Click here for all links

Social media links

Lakshmi Viswanathan
- Ananda Shankar Jayant, Hyderabad

December 10, 2009

Lakshmi Viswanathan, a disciple of Kanchipuram Ellappa Pillai, performed her arangetram in 1953. She has received training in Carnatic music and learnt Padams from T Mukta. She learnt Kuchipudi from Guru Vempati Chinna Satyam. Lakshmi's abhinaya has been described as visual music. She is a choreographer, teacher and writer on dance and culture. Besides writing the book 'Bharatanatyam - the Tamil Heritage,' she has also directed a documentary 'Poetry of Dance.' Her book 'Women of Pride-The Devadasi Heritage' released on Dec 12, 2008 is about the Devadasi tradition of dance in the temples of Tamil Nadu.

She was the artistic director of the first Mamallapuram Dance Festival in 1991 and was twice elected as vice-president of the Music Academy. A recipient of the Nritya Choodamani, Lakshmi Viswanathan has been convenor of the Natya Kala Conference for two years.

Is there any place at all for solo dancing any more?
There is place for solo dancing. The dancer who chooses her repertoire carefully and does each number with variety and tempo in mind can hold her audience.

With audiences making a beeline to the door after a varnam, how do we retain interest in padams?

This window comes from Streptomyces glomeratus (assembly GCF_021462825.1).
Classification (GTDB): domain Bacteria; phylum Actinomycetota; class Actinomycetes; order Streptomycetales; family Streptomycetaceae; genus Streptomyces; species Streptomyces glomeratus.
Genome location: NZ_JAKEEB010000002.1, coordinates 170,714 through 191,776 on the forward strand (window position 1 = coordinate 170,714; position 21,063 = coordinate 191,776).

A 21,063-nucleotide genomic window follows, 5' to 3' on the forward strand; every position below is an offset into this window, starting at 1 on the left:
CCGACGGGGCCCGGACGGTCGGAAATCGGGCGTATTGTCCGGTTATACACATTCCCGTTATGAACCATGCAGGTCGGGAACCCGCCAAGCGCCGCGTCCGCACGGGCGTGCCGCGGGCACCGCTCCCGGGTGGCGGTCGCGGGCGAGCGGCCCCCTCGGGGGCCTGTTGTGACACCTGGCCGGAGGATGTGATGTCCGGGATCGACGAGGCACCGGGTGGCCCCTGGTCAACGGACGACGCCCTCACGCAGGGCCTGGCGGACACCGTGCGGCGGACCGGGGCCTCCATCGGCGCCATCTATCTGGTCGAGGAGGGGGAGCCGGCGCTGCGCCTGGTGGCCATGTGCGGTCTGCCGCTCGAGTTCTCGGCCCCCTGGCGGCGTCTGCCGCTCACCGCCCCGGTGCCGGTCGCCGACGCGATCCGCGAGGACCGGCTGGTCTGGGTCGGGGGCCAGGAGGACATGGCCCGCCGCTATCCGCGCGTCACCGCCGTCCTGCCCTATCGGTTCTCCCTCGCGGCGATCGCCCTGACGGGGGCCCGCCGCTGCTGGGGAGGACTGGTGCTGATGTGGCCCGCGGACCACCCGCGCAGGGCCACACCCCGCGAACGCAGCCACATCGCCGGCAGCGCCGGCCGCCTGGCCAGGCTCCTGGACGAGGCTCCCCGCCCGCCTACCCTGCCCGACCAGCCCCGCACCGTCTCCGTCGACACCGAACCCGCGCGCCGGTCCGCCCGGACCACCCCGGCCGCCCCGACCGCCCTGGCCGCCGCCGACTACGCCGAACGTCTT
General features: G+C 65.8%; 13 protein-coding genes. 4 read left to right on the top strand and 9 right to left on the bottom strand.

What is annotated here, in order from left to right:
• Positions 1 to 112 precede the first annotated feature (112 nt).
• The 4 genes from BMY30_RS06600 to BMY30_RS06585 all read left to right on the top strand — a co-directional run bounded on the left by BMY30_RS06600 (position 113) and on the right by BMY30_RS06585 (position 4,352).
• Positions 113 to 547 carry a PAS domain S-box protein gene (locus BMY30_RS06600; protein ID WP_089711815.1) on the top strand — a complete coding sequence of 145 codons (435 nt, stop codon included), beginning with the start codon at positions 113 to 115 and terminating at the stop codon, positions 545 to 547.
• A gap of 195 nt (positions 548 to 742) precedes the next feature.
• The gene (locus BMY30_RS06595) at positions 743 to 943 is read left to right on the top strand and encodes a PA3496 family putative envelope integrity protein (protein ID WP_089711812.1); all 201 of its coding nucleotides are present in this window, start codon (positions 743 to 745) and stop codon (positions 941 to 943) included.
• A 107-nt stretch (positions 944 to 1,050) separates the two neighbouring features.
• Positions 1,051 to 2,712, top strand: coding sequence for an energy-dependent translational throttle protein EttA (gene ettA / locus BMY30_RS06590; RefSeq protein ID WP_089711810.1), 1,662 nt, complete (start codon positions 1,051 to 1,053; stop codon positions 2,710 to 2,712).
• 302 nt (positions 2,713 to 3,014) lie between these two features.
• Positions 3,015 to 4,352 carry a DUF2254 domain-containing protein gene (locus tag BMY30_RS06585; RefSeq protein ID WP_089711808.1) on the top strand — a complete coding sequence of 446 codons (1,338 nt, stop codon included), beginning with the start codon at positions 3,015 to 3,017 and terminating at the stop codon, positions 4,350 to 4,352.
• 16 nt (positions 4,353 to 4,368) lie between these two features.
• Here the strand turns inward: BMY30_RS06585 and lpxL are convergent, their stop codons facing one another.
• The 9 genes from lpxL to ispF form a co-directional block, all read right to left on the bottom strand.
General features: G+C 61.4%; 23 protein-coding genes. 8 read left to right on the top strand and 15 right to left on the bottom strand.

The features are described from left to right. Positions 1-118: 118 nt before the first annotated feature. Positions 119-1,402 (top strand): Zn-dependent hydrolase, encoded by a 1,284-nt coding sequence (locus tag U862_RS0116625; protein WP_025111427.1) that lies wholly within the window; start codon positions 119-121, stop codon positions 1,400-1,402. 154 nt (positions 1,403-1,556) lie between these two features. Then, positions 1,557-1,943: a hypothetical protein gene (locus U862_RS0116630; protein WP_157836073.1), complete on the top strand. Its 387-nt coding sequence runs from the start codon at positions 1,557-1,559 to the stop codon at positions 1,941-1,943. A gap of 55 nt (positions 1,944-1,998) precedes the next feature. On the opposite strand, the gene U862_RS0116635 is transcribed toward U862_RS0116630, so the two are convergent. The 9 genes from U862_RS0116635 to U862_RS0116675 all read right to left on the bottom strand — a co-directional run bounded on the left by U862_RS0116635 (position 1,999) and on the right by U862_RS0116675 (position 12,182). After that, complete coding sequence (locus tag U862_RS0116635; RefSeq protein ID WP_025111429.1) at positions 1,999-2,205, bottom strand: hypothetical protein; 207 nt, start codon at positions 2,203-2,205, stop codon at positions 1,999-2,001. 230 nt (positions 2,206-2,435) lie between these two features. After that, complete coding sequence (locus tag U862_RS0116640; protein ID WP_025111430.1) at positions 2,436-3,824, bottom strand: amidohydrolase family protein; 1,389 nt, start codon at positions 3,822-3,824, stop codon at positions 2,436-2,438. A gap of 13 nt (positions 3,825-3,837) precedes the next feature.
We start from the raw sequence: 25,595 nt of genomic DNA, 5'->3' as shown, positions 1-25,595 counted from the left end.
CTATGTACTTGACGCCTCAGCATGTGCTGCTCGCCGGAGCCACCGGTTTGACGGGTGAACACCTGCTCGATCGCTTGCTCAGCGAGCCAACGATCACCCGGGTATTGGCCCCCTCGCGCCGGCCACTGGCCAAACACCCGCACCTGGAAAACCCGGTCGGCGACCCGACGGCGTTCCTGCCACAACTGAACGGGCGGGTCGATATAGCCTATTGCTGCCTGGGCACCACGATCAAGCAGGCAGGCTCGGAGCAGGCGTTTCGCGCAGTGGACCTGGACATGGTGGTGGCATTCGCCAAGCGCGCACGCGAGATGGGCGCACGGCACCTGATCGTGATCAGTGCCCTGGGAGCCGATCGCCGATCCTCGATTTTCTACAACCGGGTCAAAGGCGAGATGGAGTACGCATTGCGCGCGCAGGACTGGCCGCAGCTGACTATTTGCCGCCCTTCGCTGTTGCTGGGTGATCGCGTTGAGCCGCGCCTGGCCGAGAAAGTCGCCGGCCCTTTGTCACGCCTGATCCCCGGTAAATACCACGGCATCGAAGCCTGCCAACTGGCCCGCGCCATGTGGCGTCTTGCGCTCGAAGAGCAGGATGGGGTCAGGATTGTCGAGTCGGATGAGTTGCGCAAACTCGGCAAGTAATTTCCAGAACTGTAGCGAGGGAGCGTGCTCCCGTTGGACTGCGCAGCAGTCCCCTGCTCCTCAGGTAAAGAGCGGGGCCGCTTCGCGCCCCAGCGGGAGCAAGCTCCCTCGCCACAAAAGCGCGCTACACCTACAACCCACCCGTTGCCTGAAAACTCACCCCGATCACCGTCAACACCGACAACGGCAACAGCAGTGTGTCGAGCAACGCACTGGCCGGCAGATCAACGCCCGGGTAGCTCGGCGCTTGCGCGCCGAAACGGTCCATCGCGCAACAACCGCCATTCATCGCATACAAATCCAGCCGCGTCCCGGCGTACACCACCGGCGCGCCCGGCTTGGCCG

I do not see any current dancers dancing any padams worth mentioning. So where is the question of any worry that audiences don't sit and watch after the varanam. It is the extra long varnams with no worthy merit in content that probably drives audiences away. Crisp varnams in tempos which do not drag and aim to show all that a dancer can show in mythology, should be edited so that the varnam itself is restored to its original glory as a centre piece without making it a burden on lay viewers.

Where do we draw the line for shringara on stage? Must we not take into context the audience and place before choosing our repertoire? (Eg; doing highly erotic padams, for a young audience)
For children, don't dance erotic padams! For adults, include sensuous padams, treat the subject with the subtleties available in plenty in the histrionic and technical aspects of classical dance - subtlety is the key word....not exaggeration either in ideas, content or expression. Sringara depicts love.... not lust.

Who is your fave author? What are you now reading?
I am reading Rushdie - a slow read of a master craftsman. I have no favourites as I don't indulge in fiction reading. For me, Neelakanta Shastri on the Cholas or Balasubramaniam in Tamil on the Nayaks is more exciting.


Interviews | Home | About | Address Bank | News | Info Centre | Featured Columns